Jury urged to reject Launceston victim's evidence.

A JURY has been urged not to convict a man accused in part of a torturous assault, because the victim did not give good enough evidence.

The trial of Jason Edward Richards neared conclusion in the Launceston Supreme Court on Friday.

He is accused of punching and helping to tie up a man, before threatening him with a shotgun, during a night-long assault involving two other men at West Launceston on February 4, 2014.

He has been charged with serious assault matters, including aggravated assault.

In his closing address, Mr Richard’s lawyer Evan Hughes said the jury could not convict, “exclusively” because of the victim’s evidence, which he described as “unreliable” and “inconsistent”.

“There is confusion in his evidence. There are inconsistencies from the his evidence in chief to his cross-examination,” Mr Hughes said.

The jury heard that it was the victim’s second time giving the same evidence, having already taken the stand in April to recall horrific details about another assault committed by one of Mr Richards’s co-accused – Adam Maxwell Cox.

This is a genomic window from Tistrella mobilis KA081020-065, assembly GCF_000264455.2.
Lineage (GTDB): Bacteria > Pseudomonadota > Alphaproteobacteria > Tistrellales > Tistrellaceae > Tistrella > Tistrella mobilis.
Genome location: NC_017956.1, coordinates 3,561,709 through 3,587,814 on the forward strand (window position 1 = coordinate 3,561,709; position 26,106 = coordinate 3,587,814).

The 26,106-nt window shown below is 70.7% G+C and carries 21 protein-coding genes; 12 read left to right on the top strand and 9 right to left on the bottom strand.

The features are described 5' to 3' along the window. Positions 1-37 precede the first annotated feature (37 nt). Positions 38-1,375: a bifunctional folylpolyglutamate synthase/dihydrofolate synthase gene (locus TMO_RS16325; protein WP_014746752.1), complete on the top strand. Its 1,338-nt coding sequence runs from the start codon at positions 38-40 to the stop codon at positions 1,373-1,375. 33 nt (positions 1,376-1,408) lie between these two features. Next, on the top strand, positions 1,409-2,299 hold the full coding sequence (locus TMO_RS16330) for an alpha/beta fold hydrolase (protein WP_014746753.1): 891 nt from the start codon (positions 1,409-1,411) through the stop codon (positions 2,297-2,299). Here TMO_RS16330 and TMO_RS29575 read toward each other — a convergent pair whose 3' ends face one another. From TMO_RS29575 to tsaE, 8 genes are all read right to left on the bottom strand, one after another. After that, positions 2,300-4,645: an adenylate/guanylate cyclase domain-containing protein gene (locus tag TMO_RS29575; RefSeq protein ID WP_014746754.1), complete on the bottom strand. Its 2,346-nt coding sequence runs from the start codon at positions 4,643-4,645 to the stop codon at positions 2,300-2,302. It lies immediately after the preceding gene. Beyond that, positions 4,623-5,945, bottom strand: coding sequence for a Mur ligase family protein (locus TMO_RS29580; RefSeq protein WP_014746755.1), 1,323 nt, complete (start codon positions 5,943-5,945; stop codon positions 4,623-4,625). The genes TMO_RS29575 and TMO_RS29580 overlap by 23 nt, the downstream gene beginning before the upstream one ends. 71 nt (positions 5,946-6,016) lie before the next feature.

Cox tortured the victim in a sexually violent manner, a week after the incident allegedly involving Mr Richards, but Cox was also present on February 4, with Mr Richards and Mark Paul Phillips.

Phillips refused to give evidence at Mr Richards’s trial on Wednesday.

Mr Richards this week stayed consistent with what he told police in August 2014 – that he witnessed some of the attack by Cox and Phillips, but was not did get involved.

During his police interview, he even asked about the victim’s wellbeing and told detectives he had offered the victim water during the ordeal, but didn’t intervene because he “didn’t want to be tied up next to him”.

Crown prosecutor Peter Sherriff said the victim’s evidence was enough for the jury to convict Mr Richards.

“I said right from the beginning there is a very simple answer in this trial,” Mr Sherriff said.

“You can be very confident in your deliberations.”

Mr Sherriff said it was important for the jury not to feel sorry for Mr Richards, who he said had been portrayed by Mr Hughes as an innocent bystander during the assault.

“This is a court of law, not a court of morales,” Mr Sherriff said.

“Leave your emotions, prejudices and sympathies out – they stay at the door.”

The jury retired.